India has been and is still a country with various cultural art forms in its platter for centuries. Every art form never the less is beautiful and has its own aesthetics, significance and a rich history. It is gracious as to how an art form has been celebrated, transferred and spreading joy since centuries. This never failed to surprise me every time I give it a thought. Artists spread euphoric bliss by just sharing their own way of celebrating a discipline to which they have willingly surrendered. Dance, music, theater, painting, storytelling etc. has always been what the mankind has turned to for their recreation. The very word recreation has a very deep sense to it, and an artist contributing to it ever since history can be tracked
down just proves to us on what an important role they play in everyone’s life. Paying all my respects to the artists living, dead and the ones yet to come, I would like to share my experience about how I came across a beautiful dance form which always made everything around me better and beautiful.

In India, we see this paradigm of small kids at the age even before 5 being put into some form of art class just to match up to the practice of “every child being involved in some sort of extracurricular activity.” I personally feel that this is being imposed upon the kids even before they realize to themselves as to what do they really want to learn and inclined towards. I was not spared as well. I started to learn Bharatnatyam when I was 5. Ofcourse, I enjoyed myself dancing and I always felt lucky about meeting my Bharatnatyam teacher and having being taught by her. Yet, as I got older it started to dawn upon me that I practiced it because I was told to, because it became a routine for me to dance and because I am conditioned to feel incomplete when I missed classes for a long time. There is no doubt about my love towards that form of dance. But, is that really MY CHOICE of art form to learn is what I kept asking myself. Due to certain situations I had to discontinue my classes.

When I was 18, I was just browsing through the internet and wanted to watch a Bharatnatyam piece because I felt I like watching it. Somewhere in a corner which said “videos you might be interested in” showed a dance piece by Sujata Mohapatra. I clicked on it and ever since I am hooked. I can go to an extent to call that the best click of my life. Since 18 to 23 I watched Odissi videos for my recreation, sometimes when I was bored, sometimes when I was low and sometimes took out time just to watch it. It’s my belief that loving and choosing a teacher you want to learn from is equally important as choosing an art form you really want to learn. I kept watching videos and was also searching for a teacher from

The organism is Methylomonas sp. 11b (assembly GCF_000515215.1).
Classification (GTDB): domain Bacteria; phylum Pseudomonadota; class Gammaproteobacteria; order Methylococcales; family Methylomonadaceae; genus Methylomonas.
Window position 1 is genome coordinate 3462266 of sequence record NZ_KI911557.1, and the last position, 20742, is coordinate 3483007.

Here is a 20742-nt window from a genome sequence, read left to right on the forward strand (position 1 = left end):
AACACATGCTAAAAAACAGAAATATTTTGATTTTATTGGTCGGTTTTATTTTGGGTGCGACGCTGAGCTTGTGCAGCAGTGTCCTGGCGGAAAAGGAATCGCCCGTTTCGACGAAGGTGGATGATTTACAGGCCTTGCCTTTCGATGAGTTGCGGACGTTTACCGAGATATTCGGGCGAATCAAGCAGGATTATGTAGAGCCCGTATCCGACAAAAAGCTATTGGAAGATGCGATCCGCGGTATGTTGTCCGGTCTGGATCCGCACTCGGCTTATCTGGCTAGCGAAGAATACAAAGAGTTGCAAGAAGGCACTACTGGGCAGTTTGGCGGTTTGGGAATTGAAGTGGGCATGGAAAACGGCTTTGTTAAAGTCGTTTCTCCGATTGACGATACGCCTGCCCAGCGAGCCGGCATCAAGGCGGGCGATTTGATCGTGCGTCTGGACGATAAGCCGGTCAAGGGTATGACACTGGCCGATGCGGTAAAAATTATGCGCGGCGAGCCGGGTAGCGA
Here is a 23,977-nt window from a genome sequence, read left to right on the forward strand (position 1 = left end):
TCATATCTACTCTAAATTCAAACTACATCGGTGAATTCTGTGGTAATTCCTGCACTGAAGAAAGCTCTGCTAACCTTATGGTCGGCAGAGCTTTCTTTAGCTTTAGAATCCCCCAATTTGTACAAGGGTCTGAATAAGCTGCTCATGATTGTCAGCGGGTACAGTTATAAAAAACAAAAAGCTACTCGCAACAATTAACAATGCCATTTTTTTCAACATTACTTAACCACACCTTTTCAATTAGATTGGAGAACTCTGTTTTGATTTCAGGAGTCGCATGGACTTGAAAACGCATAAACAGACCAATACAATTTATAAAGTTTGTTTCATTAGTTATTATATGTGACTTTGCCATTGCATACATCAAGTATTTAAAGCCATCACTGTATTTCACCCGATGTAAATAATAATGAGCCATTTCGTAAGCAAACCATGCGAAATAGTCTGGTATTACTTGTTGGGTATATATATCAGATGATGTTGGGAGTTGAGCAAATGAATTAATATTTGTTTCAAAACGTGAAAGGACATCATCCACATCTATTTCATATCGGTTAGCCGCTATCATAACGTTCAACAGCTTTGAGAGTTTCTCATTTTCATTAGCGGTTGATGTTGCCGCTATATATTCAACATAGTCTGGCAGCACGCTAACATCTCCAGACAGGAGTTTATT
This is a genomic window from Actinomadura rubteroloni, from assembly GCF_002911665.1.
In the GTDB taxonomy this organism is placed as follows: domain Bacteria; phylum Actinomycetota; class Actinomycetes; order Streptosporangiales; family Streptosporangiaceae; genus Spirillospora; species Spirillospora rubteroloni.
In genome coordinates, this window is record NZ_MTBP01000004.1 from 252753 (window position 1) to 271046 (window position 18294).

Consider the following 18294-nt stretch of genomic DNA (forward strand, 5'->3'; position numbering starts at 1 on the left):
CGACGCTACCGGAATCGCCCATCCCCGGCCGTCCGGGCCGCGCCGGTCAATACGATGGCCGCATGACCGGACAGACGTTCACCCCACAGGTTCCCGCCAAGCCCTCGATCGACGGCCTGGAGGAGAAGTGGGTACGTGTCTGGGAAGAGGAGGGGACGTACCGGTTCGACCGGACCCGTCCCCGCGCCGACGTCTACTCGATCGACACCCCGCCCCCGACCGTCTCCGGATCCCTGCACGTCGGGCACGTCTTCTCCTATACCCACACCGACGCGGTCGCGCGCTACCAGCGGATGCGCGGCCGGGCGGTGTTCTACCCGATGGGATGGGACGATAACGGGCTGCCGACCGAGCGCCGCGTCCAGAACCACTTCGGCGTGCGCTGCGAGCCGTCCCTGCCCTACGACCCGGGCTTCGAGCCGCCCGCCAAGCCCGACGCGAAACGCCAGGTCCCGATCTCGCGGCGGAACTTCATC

whom I was determined to learn. When I was 21 I heard about this Odissi flash mob in a very prominent mall in Bangalore. First thing I did was to check it out on YouTube. Sometimes you just have no reasons as to why you can connect to someone or something. The same way, I was awestruck by the concept and the dance. And that is when I decided on whom I want to learn it from. It took me two years to step into her dance class as a student. From 2013-2015 I tenaciously followed the Facebook page of the academy and her performances. The first day I of my Odissi dance class is something I will never forget. I was excited and delighted when all that was happening for real. Every moment I danced since that day, the dance never failed to remind me why I am in love with it.

When we learn an art form which is also a discipline, I feel it’s more than just the form itself that we are learning. The way I was taught this form was to feel that I was connected by a thread to the sky and the ground when I sat in a chauka, to feel like a tree with strong roots grounded and the upper body swaying with the wind, to feel like a mercury, to take in all the energy by this exercise of lifting the light and forming it into a ball to take in all the energy. This made me observe and feel the movements in my body consciously with all the focus. I felt like I was more connected to everything around me. This unusual feeling made me introspect further and go deeper into it. To my surprise, I started to realize
that the practice of not keeping my body tense while I was anxious be it any part like the slightest frown of my brow or lifting my shoulders while I was tensed started to recede. I was able to do this because Odissi has taught me observe my body more meticulously and which needs constant focus and alertness of yourself. And this simple exercise improvised my state of being immensely. I will not stop myself from saying that this is just a small dust particle of the scratch about how it made me aware of what this dance form has in its store for me. As the classes kept happening, I was taught and made aware about how serious discipline this is. I was once sent back from my dance class because I was late to the class. My teacher told me that there is a system she had been following and everyone has to stick by it. I was in the verge to negotiate with her to dance an hour extra to make up for it. That’s when it struck me that she was disciplining me and dancing an hour extra is not even a punishment. Dancing is never punishment. Given my usually unpunctual behavior, that was one of the very rare times when I swore to myself that I will never be late again. Because you just happen to take something you love seriously. It was a matter of time for me to notice how this gets order, happiness and awareness into me.